1870s Fayette County, Texas News

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The Galveston Tri-Weekly News, 15 Jun 1870, Volume: XXVIII, Issue 122, Page 3

Texas Items

Gov. Davis, learning that negroes were excluded from juries in Fayette, telegraphed to the Judge of the District Court, inquiring about it.  Recently, in consequence of this dispatch Fayette has had the honor, as we learn from the New Era, to find some of her most incompetent negro population in the jury box.

Transcribed Donna Baker

The Galveston Tri-Weekly News, 26 Oct 1970, page 2

The Overflow

The LaGrange New Era says that while the losses by the late overflow of the Colorado do not compare with those of 1869, they are quite heavy in Fayette County.  The river was not as high by seven feet as in 1869.  The houses in the first bottom were reached by the water and considerably damaged.  Much of the cotton that had been picked was in pens, and the corn crop generally was yet in the fields.

Note: Article continues with flood information in Austin area. Transcribed by Donna Baker

The Galveston Tri-Weekly News, 11 Mar 1872

Mrs. Abbie Eccles desires information of Mrs. Anna Maria Eccles, formerly residing near LaGrange.  Any one having such knowledge will please address it to Abbie Eccles, Galveston Postoffice.

Transcribed Donna Baker

The Colorado Citizen, 10 Dec 1874, page 2

Prof. S. H. Lumpkin was admitted to the La Grange bar during the recent term of the District Court, with license to practice law in this state.—La Grange Record

On Wednesday our sheriff, Mr. Louis Jest, left La Grange for Huntsville transferring ten boarders to the State prison, leaving fourteen still in jail here.—La Grange Record.

The Galveston Daily News, Sunday, September 03, 1876, Page 1

Flatonia, Sept. 1, 1876
Eds. News— Flatonia promises to be one of the largest towns on the Galveston, Harrisburg and San Antonio Railroad. Beautifully located in the southwest corner of Fayette county, its surroundings present a picturesque scenery. At present the town has a lively appearance. Cotton is coming in at the rate of 75 to 100 bales per day, and sold at high prices. Up to this date 900 bales of this year's growth have been shipped.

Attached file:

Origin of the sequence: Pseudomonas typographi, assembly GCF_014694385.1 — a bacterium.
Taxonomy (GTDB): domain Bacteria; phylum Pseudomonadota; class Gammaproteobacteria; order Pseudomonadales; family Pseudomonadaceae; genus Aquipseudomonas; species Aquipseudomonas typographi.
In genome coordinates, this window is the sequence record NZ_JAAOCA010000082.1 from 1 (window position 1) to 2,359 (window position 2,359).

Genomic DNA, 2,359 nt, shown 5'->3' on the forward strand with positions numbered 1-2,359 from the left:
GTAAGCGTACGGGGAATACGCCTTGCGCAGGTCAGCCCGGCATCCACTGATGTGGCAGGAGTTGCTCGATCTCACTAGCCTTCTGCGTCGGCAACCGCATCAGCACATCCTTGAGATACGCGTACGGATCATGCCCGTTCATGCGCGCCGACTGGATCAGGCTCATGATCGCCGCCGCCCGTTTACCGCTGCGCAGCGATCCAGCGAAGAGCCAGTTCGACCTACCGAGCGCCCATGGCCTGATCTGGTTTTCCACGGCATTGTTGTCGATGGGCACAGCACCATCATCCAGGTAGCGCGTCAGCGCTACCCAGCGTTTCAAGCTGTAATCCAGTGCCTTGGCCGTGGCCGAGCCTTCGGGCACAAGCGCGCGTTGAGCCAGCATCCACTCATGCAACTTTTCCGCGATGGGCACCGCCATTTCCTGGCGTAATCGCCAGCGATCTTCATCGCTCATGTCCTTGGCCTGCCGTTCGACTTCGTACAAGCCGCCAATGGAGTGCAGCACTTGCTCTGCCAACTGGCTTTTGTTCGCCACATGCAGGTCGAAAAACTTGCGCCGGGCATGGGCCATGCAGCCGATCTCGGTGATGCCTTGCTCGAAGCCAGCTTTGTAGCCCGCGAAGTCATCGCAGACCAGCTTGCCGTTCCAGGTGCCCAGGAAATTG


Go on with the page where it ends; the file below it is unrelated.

The merchants of Flatonia are all wide-awake men. They organized a Road Association, repaired and opened new roads leading in every direction from the town. They have purchased new stocks, and can furnish everything a man wants. Farmers have no trouble to bring their produce to our market, even those living twenty and twenty five miles from here will find good roads leading to this point.

If the Galveston, Harrisburg and San Antonio railroad would, to some extent, reduce their tariff, a large portion of the Cuero trade would come to this place. Merchants from Cuero are moving their stocks to this place, and a share of the Cuero trade is expected any way.

The range on the vast prairie extending all the way to the coast is abundantly supplied with grass and water, making Flatonia the most convenient place to drive stock for shipment to Galveston, New Orleans, St. Louis and other markets.

Peace and quietness is always prevailing, and thanks are due to our citizens for it. They have organized a "home protection company," consisting of fifty men: G. W. Tuttle, captain. Four men are on guard duty every night patrolling the town. Thieves would do well not to pay us a visit, as the boys are in earnest.

Contributed by Debbie Hanson

The Schulenburg Argus, Friday, January 25, 1878

The entertainment given last Saturday at Baring's Hall for the benefit of Mr. Repsdorph who lost a leg last summer by being run over by a train, was well attended. Miss Repsdorph provided entertainment on the piano. Prof. Gates and Mr. Branser, violinists, were excellent. After the performance, everyone stayed for the dance.

The Schulenburg Argus, Friday, January 25, 1878

When will the Commissioner's Court of Fayette County wake up and erect a substantial bridge over the Colorado River on the road leading from Schulenburg to La Grange? We are paying abundant taxes and receive back little in the way of improvements. They now have to use the ferry to cross the Colorado. An iron bridge could be built for $20,000.

The Brenham Weekly Banner, 29 Mar 1878, page 2

—Fayette county has a telephone epidemic. Forty telephones have been erected in LaGrange; a couple of dozen in Flantonia [sic.] and ever so many in Schulenburg.

The Galveston Daily News
December 3, 1878

Record: Mr. Fritz Homuth, who killed Reynolds at Weimar recently, was released on light bail. It seems Mr. Homuth did the shooting in self defense.

Contributed by Debbie Hanson